This painting illustrates Nainsukh's extraordinary skill. Raja Balwant Dev Singh with Musicians in the Rainy Season depicts the prince standing to the right, holding a huqqa and facing a woman holding a tanpura and gesturing towards the king. Both wear traditional costume of the period rendered in minute detail, including the golden brocade pattern on his slippers and the delicate chevron pattern on her golden gauze-like oudhni. In a departure from convention, Nainsukh has moved the architectural setting to the right so that the singer, not the prince, is at the center of the composition. Her prominent positioning likely indicates that she was a singer held in great esteem. She is identified in a related composition inscribed with her name Ladbai; see B.N. Goswamy, Nainsukh of Guler, 1997, p. 128f., cat. no. 40. Her facial features, position of the tanpura, and extended left hand are rendered in close correspondance.
Only two other works by the hand of Nainsukh incorporating a self-portrait are known: 'Self-Portrait', circa 1730, at the Indian Museum Culcutta; and 'Balwant Singh Seeing a Painting with Nainsukh', circa 1745-50, at the Museum Rietberg Zurich, see Goswamy, cat. nos. 1 and 39.
The present painting is also of extraordinary large size and has a remarkable provenance. It is inscribed on the reverse "Raja Balwant Singh the J[?] in a rainy season," "A12," and a price is stated in English pounds. The hand and inscriptions are similar to those found on the back of Balwant Singh Seeing a Painting with Nainsukh. It further bears the aniline dye stamp of "(Sd.) D. J. Tata." According to Goswamy (p. 254-57) the stamp indicates this painting, along with several others of Balwant Singh by Nainsukh, were once in the private collection of Sir Dorab J. Tata, an ancestor of the present-day Mumbai industrialist family. In 1921, Tata offered his art collection to the Chhatrapati Shivaji Maharaj Museum (formerly Prince of Wales Museum) in Mumbai, whose Trustees selected a few works, including several but not all of his Nainsukh paitings. They were offered on 14 December 1931 in a sale at Sotheby's London, which included a section of "oriental manuscripts and miniatures," in which "The Property of Sir D. J. Tata" was included as lots 470 to 480. While many of the lots have been traced to known Nainsukh paintings in present-day collections, the whereabouts of lot 476, listed as "Another of the Rajah [sic] standing under an umbrella listening to a singing girl accompanied by musicians", has now been reestablished. This description, combined with the stamps and inscriptions on the verso, unquestionably identifies the present example.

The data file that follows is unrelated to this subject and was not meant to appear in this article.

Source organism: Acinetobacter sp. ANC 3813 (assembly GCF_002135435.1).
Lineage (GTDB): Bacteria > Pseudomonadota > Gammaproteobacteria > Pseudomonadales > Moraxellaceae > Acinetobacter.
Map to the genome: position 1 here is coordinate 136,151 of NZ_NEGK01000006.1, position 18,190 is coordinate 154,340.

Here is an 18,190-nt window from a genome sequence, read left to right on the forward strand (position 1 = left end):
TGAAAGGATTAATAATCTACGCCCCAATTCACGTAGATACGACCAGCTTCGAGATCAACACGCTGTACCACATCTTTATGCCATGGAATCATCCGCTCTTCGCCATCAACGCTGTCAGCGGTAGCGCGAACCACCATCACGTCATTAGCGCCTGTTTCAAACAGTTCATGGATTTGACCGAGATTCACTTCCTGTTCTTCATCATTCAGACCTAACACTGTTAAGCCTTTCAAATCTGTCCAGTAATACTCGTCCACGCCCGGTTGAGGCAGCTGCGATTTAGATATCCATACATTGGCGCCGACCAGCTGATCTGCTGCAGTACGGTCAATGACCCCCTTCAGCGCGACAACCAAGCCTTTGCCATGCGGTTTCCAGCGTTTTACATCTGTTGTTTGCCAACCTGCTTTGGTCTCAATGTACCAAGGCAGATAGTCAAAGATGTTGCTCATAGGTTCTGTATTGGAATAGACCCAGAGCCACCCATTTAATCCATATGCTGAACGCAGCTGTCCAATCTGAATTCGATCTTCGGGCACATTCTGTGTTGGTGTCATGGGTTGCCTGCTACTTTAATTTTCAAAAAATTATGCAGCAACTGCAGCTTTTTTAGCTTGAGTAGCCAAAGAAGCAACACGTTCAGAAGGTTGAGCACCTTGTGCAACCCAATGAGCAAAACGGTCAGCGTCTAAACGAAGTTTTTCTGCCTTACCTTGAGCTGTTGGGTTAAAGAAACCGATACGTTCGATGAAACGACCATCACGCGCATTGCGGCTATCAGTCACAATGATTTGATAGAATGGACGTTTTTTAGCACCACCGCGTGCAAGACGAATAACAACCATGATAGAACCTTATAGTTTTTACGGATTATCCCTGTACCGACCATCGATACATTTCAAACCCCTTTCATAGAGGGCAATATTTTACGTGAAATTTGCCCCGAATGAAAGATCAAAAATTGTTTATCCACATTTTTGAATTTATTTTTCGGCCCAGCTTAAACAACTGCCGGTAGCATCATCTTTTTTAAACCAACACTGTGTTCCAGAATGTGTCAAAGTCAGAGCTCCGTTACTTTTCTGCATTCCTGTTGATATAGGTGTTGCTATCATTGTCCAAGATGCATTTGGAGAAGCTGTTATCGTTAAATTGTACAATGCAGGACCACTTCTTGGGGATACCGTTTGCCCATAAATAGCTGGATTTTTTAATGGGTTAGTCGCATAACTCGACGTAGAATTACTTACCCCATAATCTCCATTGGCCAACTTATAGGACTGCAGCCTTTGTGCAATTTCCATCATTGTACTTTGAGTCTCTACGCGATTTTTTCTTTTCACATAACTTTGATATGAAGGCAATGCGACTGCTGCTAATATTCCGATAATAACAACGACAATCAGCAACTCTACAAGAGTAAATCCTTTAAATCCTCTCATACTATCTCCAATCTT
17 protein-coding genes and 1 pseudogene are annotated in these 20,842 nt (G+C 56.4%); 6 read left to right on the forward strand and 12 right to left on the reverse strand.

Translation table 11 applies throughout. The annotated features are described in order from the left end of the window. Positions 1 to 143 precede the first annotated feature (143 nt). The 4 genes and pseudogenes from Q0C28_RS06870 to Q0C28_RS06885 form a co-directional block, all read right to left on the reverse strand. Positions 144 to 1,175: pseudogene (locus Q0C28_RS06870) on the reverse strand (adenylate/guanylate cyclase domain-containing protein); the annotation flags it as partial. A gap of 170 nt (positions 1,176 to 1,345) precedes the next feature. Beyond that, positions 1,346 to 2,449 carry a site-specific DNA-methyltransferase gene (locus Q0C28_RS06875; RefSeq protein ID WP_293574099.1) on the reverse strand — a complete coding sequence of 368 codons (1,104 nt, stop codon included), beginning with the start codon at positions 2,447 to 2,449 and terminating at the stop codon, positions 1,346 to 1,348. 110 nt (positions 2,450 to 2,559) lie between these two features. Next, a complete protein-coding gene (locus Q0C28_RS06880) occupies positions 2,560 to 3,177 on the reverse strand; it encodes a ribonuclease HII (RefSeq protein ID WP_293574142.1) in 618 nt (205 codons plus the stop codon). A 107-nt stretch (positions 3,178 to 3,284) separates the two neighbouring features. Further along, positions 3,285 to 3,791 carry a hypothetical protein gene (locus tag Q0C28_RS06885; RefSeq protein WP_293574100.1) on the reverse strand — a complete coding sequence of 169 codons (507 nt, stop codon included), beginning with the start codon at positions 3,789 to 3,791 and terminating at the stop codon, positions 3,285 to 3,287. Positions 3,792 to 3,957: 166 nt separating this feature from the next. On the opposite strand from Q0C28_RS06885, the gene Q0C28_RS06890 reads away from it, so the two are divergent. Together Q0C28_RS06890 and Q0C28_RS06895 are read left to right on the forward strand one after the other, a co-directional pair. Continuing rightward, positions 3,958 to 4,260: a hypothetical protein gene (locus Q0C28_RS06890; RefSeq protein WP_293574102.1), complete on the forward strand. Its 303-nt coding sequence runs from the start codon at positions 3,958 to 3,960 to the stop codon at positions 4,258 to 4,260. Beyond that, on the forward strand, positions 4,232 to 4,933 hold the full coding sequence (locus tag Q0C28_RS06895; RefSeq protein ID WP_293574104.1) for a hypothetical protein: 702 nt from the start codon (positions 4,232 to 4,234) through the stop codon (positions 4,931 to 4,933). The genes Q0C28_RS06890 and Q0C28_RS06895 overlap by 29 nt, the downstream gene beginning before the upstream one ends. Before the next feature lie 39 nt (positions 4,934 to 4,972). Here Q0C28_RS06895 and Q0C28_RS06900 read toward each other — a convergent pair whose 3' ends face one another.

The reappearance of a work by Pandit Nainsukh incorporating a self-portrait of the artist is a major discovery for the field. It is dated to his high period, is larger than any of its comparables and is in very good condition.